Artist Dorothy Stratton

An example of fine art by Dorothy Stratton

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Dorothy Stratton (1909-2007) was a midcentury American painter and printmaker. She carried what the Washington Post described as a “brooding, gestural” style across both painting and printmaking, making a distinctive contribution to the southern California modernist movement from the 1950s through the 1970s.
Her work is in the permanent collections of the Georgetown University Fine Print Collection, the former Corcoran Gallery of Art, the National Museum of Women in the Arts, and the Smithsonian's National Museum of American History. It has also graced the walls of the World Bank, the Pushkin Museum of Fine Arts in Russia, the Long Beach Museum of Art, and U.S. embassies through the Arts in Embassies program.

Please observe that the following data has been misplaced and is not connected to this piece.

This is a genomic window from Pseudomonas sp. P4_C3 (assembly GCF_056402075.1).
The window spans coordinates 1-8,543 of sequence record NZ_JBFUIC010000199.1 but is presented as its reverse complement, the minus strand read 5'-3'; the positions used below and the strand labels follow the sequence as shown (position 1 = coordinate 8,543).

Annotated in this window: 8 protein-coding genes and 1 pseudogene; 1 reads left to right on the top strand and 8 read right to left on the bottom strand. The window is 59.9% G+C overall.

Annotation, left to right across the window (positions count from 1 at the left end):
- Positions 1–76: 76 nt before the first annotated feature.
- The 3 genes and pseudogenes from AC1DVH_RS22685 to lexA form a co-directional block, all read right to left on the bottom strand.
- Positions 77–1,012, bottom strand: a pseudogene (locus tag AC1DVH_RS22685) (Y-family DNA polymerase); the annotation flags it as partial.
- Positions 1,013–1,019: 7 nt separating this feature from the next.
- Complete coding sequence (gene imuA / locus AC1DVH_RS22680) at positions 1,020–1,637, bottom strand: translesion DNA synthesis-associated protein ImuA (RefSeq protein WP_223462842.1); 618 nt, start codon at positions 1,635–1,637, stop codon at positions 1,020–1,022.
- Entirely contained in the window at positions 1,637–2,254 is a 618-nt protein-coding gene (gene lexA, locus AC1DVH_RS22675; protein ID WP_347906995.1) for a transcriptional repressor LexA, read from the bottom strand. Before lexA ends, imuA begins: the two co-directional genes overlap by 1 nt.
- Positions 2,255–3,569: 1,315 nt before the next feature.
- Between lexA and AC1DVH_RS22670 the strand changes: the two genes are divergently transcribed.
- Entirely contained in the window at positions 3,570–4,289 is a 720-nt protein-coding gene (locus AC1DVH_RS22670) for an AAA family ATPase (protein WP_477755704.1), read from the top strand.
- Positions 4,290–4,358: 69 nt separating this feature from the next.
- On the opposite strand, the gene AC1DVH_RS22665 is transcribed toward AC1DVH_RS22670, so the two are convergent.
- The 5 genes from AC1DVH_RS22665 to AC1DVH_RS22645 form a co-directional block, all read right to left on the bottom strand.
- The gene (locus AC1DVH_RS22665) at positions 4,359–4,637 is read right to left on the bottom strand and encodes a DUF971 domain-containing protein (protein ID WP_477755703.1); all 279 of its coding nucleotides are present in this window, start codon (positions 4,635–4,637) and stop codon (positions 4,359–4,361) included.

She grew up in Sharon, Mass., and studied at Pratt Institute and the Brooklyn Museum School with Alexander Brook. She moved to Los Angeles in 1944, where she painted Tom and Jerry film cells for Warner Bros Studios and designed costumes and sets for Paramount Pictures and George Pal’s Puppetoons. In 1948, she married animator William Asbury King and spent two years studying painting in Paris with cubist and sculptor Andre Lhote at the Academie de la Grande Chaumiere.
Her vivid abstract paintings gained attention in the early 1950s. Studying with Rico Lebrun at the University of California in Los Angeles, her first major solo at the Pasadena Museum of Art in 1959 signaled a deliberate shift to abstraction. She turned to printmaking in the 1960s in La Jolla, studying at the University of California at Los Angeles while traveling to Tunisia and Morocco to visit her family. In 1966-7 she worked as an assistant to printmaker Paul Lingren at the University of California at La Jolla and within a few years her mastery of etching, aquatint, drypoint, engraving, softground collograph, and mezzotint reversed her role from student to teacher. 
She also at the time [...]

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